To their eternal credit, the official industry called him a giant, and recognised the permanent contribution to the South African wine industry that he first encountered as a 19-year-old in 1951.
Born in 1930 in Tettnang, Spatz had been brought up on this East Prussia estate that was lost to the advancing Russians. His father was killed and his mom and younger brother fled to Dresden to experience the bombing. He did a bit of training in general farming.
Aunt Deli was married to Hans Hoheisen, a leading Cape Town architect who had bought the Driesprong farm in 1938, making Muscadel in small beer bottles. With ten pounds to his name, he arrived on the Winchester Castle, stayed at what he was later to name Delheim in her honour, and planted vegetables that they drove to the station market in Rondebosch every Friday – earning a pittance.
He pressed his first grapes in 1952, to be called HOH – Hans Otto Hoheisen. In 1962 he pioneered touring the country, wine in tow. He married Vera Felicitas Reinarz in 1965, and the love endured.
His first venture into modern wine (1963) was so vile that a lady friend called it ‘dreck’, giving rise to the gorgeous Spatzendreck – a veritable loss leader, but to keep Spatz smiling, and to keep him away from the marketing of Delheim under daughter Nora, and the viticulturist and vinicultural aspects under son Victor. It hurt not to be ‘Baas van die Plaas’.
The strength of this great man was that he made friends and enjoyed confronting enemies, and then befriending them. His dearest friend was Frans Malan of Simonsig.
A week before the February 2 honouring, Spatz nearly died in the farm pool, but clever thinking by Victor and eight-year-old Gabi saved him. All that he could recall was that “there were angels hovering and I saw the Simonsig cellars”.
With Frans Malan and the equally warm Niel Joubert of Spier, these three started the Stellenbosch Wine Route in 1971, two years before the Wine of Origin legislation was introduced. He also encouraged Sydney Back of Backsberg to start the Paarl Wine Route.
Wife Vera was the brains behind making the place presentable, while Spatz walked around ‘as if he owned the place’, scolding any employee who was not precise. He was always serious and sincere at wine presentations, but full of bonhomie at parties.
He encouraged young South African winemakers, acknowledging that they really understood red wine – Boland Coetzee, Beyers Truter, Jacques Borman – as well as those who worked for him: Kevin Arnold, Jeff Grier, Philip Costandius, Conrad Vlok and Walter Finlayson. Spatz always had a close link to Kevin and felt it deeply when he left to go to Rust en Vrede just after winning the SA Trophy for the 1986 Cabernet Sauvignon. Rather keep Kevin than the silver!
I met Spatz in 1978 at a Nederburg Auction. He said: “Are you that mad fellow who circulates your tasting notes? Some people say you write nonsense, but I tell them to show me one town except George where there is a monthly tasting of amateurs and their tasting notes are sent back to the industry.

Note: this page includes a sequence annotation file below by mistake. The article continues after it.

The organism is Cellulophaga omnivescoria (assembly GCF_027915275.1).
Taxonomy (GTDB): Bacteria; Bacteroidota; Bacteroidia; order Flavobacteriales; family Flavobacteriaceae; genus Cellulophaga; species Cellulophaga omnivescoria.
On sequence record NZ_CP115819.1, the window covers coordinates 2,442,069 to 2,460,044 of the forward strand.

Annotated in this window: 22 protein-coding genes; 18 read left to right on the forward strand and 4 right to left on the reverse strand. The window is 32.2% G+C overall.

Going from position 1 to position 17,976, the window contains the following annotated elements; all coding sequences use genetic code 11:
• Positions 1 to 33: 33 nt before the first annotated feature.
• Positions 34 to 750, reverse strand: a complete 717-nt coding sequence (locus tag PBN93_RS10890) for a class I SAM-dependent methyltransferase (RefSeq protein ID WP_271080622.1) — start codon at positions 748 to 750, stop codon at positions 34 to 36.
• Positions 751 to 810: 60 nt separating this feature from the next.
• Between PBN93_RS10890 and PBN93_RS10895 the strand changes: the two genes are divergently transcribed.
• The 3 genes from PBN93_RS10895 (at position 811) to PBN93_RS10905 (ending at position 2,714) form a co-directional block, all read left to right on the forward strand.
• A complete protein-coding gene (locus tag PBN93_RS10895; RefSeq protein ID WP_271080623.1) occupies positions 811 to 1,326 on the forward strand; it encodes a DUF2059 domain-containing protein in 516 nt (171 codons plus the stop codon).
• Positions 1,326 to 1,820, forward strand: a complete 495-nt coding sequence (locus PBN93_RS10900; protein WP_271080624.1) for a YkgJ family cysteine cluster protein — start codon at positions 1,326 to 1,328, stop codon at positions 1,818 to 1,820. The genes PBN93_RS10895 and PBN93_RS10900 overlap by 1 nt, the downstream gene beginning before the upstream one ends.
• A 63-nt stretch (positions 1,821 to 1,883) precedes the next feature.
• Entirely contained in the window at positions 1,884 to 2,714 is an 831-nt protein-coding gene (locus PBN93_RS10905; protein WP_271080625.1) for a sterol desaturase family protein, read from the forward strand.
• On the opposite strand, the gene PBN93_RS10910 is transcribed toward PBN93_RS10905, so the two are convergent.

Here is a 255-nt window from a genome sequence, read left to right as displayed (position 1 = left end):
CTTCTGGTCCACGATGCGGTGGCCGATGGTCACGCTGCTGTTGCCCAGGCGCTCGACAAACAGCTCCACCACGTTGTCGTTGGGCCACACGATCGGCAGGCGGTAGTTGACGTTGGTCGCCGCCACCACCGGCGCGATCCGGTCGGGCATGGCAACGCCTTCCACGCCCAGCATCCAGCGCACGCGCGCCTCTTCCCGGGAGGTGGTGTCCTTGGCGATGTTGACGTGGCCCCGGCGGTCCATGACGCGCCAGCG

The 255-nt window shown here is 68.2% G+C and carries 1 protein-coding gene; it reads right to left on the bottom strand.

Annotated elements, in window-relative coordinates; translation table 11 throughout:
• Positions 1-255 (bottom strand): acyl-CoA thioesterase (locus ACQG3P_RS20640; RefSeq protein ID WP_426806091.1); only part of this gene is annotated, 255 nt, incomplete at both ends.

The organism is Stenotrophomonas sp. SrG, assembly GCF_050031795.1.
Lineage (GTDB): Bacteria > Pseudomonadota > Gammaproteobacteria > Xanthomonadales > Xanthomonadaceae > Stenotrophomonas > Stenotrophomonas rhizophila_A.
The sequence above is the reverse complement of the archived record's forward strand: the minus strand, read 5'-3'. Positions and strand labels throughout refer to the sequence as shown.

“They could not – not even in Stellenbosch, so carry on and ignore your critics.” Even on my recent visit, he said “Show me what you are writing now.” Thus for 34 years, he has been my biggest fan. I use him for philosophical discussions, or to answer the questions he puts forward, like: “Why is there no fun anymore?”
Spatz planted pines on his farm, and saw a fire decimate it in 2000. He changed a piggery to DelVera (named after his wife Vera) – a Klapmuts farm that produced the Grand Reserve (the name grabbed from a brandy bottle lying around).
Other recent honours have been life membership of the SA Timber Growers Association and recognition as the founder of the Estate Producers Association. He built houses for his workers, joined them on Christmas Eve with the entire Sperling family singing along, and followed the Green Footsteps programme that has become an emphasis of son Victor.
No matter how much Spatz is to be commended, the wine industry needs praise for choosing him, albeit that he was born in a foreign land, and that he rode the waves of controversy if need be.
He joins some of his friends on that list – Frans Malan (1998), Niel Joubert (1983), Ronnie Melck (1990), Sydney Back (1996), and NC Krone (1988) – and even three national leaders: BJ Vorster (1978), General JC Smuts (1994) and Nelson Mandela (2003). He ‘walks with kings, nor loses his common touch’.
The citation of the 1659 (the year Van Riebeeck pressed the first grapes in SA) Award reads:
‘The inspiration and effective contribution to the development of the wine industry, where he left a positive contribution, influence and legacy.’ They added: “His passion and enthusiasm whereby he took leadership in the starting of the wine routes and other pioneer work and market initiatives have directly and indirectly developed wine tourism in SA.’
Criteria for winner of 1659 Medal of Honour:
The person or institution who receives the 1659 medal of honour should have made an essential contribution towards the industry, of which there must be substantial evidence. The industry (or a specific aspect thereof) must have been influenced positively by it and must have a lasting impact with all indications of a special legacy.
It must be worthy of praise and significantly changed the thinking and/or lives of people. There must be clear indications of intellectual conceptualising the idea which must be creative, innovative and unique and already been proved in practise. It should encourage and inspire others in the industry to do the same or even better.
Former winners of the esteemed 1659 Medal of Honour include Nelson Mandela, former KWV chairpersons André du Toit and Ritzema de la Bat and esteemed winemakers Günter Brözel, N.C. Krone and Sydney Back.